Bubble Tea Explained
Alexander Webb – The Wandering Writer
Bubble tea isn’t just found in Asia anymore – it’s a bona fide global phenomenon. But what is it and what are its origins? Let’s find out.
Bubble tea originated in Taiwan in the 1980s. It is a drink made with milk tea, tapioca balls, and sugar. Sometimes, fruit or fruit flavors are also added. Large straws are provided to suck up the sweet tapioca balls along with the milk tea. From its humble origins in Taichung, it has spread across the world, taking over Hong Kong and China, but also becoming popular in Sydney, Melbourne, New York, San Francisco, London, and beyond.
Although most people think that the name “bubble tea” refers to the tapioca balls at the bottom, it actually originally referred to the frothy milk bubbles that were created while making this delicious drink. But now, most people refer to the tapioca balls as bubbles. Fun fact: In Chinese, the tapioca balls are called pearls – 珍珠 (zhenzhu). But, there is another, naughtier name as well. Bubble tea is sometimes called boba tea. Boba (波霸) is slang for “big breast”.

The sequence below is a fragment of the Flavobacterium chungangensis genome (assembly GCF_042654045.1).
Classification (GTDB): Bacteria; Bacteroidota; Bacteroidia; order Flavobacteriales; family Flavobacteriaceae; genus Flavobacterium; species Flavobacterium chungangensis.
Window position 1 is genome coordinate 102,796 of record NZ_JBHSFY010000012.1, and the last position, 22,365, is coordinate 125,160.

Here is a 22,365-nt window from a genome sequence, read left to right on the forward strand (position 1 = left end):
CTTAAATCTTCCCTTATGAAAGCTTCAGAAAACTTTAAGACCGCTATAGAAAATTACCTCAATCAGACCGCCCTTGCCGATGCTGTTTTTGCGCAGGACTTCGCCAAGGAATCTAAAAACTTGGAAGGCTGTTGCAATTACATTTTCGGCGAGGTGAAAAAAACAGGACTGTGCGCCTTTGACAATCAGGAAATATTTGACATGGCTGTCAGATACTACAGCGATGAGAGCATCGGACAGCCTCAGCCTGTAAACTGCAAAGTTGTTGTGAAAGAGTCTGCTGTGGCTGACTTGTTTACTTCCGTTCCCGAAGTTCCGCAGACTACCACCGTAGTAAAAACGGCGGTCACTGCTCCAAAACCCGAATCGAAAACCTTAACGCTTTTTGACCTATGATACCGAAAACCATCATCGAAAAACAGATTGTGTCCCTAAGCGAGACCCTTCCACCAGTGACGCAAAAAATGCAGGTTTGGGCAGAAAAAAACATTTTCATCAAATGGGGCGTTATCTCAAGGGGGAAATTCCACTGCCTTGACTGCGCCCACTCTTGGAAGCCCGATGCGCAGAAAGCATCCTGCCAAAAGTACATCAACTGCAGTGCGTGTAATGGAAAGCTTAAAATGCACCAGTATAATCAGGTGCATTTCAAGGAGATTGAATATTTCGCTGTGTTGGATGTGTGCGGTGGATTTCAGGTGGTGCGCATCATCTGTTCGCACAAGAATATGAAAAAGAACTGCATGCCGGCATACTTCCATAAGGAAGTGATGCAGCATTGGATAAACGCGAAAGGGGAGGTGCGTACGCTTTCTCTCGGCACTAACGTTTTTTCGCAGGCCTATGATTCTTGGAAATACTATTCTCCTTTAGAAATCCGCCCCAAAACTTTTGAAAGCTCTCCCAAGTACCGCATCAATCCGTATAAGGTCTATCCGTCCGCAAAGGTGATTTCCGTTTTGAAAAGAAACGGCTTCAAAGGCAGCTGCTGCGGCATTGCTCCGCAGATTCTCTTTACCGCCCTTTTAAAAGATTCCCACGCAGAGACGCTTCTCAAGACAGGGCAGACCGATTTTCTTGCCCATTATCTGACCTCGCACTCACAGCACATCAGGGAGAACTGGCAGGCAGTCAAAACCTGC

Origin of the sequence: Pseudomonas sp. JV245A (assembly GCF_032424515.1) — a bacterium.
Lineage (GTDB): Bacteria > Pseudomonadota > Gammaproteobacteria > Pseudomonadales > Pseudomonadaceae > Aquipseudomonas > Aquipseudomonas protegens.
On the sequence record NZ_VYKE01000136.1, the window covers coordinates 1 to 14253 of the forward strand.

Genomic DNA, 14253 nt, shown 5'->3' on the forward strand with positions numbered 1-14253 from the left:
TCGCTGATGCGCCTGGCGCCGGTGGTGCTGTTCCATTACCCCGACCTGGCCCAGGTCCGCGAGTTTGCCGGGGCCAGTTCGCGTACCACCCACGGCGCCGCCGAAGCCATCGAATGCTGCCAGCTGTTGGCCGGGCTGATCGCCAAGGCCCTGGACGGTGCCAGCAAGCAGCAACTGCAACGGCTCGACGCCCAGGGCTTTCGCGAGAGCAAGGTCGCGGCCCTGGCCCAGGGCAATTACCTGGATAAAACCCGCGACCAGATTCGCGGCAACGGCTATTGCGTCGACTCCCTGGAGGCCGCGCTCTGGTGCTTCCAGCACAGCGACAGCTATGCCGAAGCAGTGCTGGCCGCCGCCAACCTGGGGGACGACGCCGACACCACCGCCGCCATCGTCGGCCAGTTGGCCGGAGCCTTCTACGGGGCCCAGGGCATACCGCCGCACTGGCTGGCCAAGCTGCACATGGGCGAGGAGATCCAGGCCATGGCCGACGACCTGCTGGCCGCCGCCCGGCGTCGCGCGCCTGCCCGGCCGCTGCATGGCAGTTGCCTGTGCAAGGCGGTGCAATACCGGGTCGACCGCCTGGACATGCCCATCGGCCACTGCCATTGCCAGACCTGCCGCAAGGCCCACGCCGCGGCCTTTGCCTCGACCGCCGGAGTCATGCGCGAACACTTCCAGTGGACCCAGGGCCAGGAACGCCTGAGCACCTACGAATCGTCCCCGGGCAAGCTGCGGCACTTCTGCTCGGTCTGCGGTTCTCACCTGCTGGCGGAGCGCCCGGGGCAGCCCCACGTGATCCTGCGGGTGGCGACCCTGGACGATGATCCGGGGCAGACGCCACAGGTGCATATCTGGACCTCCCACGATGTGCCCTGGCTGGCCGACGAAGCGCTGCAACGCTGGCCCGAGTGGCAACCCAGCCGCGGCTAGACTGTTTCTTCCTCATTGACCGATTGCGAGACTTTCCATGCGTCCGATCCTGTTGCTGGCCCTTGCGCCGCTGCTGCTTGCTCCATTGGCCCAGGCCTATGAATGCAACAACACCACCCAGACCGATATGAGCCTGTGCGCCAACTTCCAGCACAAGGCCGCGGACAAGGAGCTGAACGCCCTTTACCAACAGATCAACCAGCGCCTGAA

Although tapioca balls, milk tea, and sugar are the original ingredients, bubble tea culture has changed as it has spread across the world. There are now a multitude of replacements for black tapioca balls, from jelly, to fruit bits, to white tapioca – the possibilities are nearly endless. Additionally, milk tea is no longer the only primary ingredient. There are now fruit smoothies that add exotic ingredients like passion fruit or avocado to the traditional bubble tea recipe. Local taste is responsible for much of the variation – expect to see an avocado bubble tea in California, and a Thai iced tea bubble tea in Bangkok.
Whether you get an avocado bubble tea with mango jelly at the bottom, or decide simply to stay traditional with milk tea and tapioca, you’ll enjoy this drink every time.
Alex Webb is a traveller who has visited over 30 countries and lived in Hong Kong, Japan, China, South Korea, and the United States. He has written for National Geographic Books and co-authored a book published by the Financial Times Press. When he’s not travelling or writing, he enjoys playing guitar and writing songs. Follow him on instagram at @alxndrwb